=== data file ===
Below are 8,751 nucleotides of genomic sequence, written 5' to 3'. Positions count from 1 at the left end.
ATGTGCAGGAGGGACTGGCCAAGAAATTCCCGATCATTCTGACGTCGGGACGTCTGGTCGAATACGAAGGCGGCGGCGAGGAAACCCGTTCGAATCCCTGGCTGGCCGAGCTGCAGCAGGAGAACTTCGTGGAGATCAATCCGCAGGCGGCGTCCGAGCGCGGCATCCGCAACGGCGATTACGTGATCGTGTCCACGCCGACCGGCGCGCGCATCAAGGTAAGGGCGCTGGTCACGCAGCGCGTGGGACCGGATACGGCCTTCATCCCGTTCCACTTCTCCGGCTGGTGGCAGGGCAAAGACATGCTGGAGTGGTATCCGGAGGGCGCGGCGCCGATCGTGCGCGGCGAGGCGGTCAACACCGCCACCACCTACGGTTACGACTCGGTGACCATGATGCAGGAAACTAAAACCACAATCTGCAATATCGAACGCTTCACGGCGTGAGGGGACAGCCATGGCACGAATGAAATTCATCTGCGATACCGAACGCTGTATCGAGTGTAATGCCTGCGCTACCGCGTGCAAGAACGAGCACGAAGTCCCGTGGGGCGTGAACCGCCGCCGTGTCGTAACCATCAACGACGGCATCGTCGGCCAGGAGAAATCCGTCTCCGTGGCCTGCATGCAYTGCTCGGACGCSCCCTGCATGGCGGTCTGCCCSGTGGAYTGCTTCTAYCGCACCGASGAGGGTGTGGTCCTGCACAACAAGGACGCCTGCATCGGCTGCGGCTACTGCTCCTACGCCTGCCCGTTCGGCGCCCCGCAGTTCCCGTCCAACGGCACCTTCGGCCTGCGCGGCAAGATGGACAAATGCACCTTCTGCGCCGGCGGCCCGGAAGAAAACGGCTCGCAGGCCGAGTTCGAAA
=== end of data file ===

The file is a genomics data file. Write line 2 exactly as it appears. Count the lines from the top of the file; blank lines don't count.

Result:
ATGTGCAGGAGGGACTGGCCAAGAAATTCCCGATCATTCTGACGTCGGGACGTCTGGTCGAATACGAAGGCGGCGGCGAGGAAACCCGTTCGAATCCCTGGCTGGCCGAGCTGCAGCAGGAGAACTTCGTGGAGATCAATCCGCAGGCGGCGTCCGAGCGCGGCATCCGCAACGGCGATTACGTGATCGTGTCCACGCCGACCGGCGCGCGCATCAAGGTAAGGGCGCTGGTCACGCAGCGCGTGGGACCGGATACGGCCTTCATCCCGTTCCACTTCTCCGGCTGGTGGCAGGGCAAAGACATGCTGGAGTGGTATCCGGAGGGCGCGGCGCCGATCGTGCGCGGCGAGGCGGTCAACACCGCCACCACCTACGGTTACGACTCGGTGACCATGATGCAGGAAACTAAAACCACAATCTGCAATATCGAACGCTTCACGGCGTGAGGGGACAGCCATGGCACGAATGAAATTCATCTGCGATACCGAACGCTGTATCGAGTGTAATGCCTGCGCTACCGCGTGCAAGAACGAGCACGAAGTCCCGTGGGGCGTGAACCGCCGCCGTGTCGTAACCATCAACGACGGCATCGTCGGCCAGGAGAAATCCGTCTCCGTGGCCTGCATGCAYTGCTCGGACGCSCCCTGCATGGCGGTCTGCCCSGTGGAYTGCTTCTAYCGCACCGASGAGGGTGTGGTCCTGCACAACAAGGACGCCTGCATCGGCTGCGGCTACTGCTCCTACGCCTGCCCGTTCGGCGCCCCGCAGTTCCCGTCCAACGGCACCTTCGGCCTGCGCGGCAAGATGGACAAATGCACCTTCTGCGCCGGCGGCCCGGAAGAAAACGGCTCGCAGGCCGAGTTCGAAA